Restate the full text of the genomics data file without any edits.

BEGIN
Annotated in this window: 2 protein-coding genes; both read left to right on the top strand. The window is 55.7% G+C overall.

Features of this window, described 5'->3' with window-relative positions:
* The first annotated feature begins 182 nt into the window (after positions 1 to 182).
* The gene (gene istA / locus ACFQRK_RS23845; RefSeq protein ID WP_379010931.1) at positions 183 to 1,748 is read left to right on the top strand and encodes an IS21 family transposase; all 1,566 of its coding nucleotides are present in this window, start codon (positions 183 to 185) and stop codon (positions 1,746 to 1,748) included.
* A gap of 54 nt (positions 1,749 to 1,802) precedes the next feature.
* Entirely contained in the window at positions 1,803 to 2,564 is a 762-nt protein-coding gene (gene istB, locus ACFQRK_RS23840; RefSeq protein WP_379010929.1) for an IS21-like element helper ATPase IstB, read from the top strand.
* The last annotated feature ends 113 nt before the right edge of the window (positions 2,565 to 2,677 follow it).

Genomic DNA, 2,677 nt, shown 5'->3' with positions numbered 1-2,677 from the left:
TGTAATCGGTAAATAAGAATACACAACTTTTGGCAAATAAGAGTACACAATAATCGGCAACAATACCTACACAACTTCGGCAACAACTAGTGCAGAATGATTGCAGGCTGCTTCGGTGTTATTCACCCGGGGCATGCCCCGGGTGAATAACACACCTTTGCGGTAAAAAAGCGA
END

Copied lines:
Annotated in this window: 2 protein-coding genes; both read left to right on the top strand. The window is 55.7% G+C overall.

Features of this window, described 5'->3' with window-relative positions:
* The first annotated feature begins 182 nt into the window (after positions 1 to 182).
* The gene (gene istA / locus ACFQRK_RS23845; RefSeq protein ID WP_379010931.1) at positions 183 to 1,748 is read left to right on the top strand and encodes an IS21 family transposase; all 1,566 of its coding nucleotides are present in this window, start codon (positions 183 to 185) and stop codon (positions 1,746 to 1,748) included.
* A gap of 54 nt (positions 1,749 to 1,802) precedes the next feature.
* Entirely contained in the window at positions 1,803 to 2,564 is a 762-nt protein-coding gene (gene istB, locus ACFQRK_RS23840; RefSeq protein WP_379010929.1) for an IS21-like element helper ATPase IstB, read from the top strand.
* The last annotated feature ends 113 nt before the right edge of the window (positions 2,565 to 2,677 follow it).

Genomic DNA, 2,677 nt, shown 5'->3' with positions numbered 1-2,677 from the left:
TGTAATCGGTAAATAAGAATACACAACTTTTGGCAAATAAGAGTACACAATAATCGGCAACAATACCTACACAACTTCGGCAACAACTAGTGCAGAATGATTGCAGGCTGCTTCGGTGTTATTCACCCGGGGCATGCCCCGGGTGAATAACACACCTTTGCGGTAAAAAAGCGA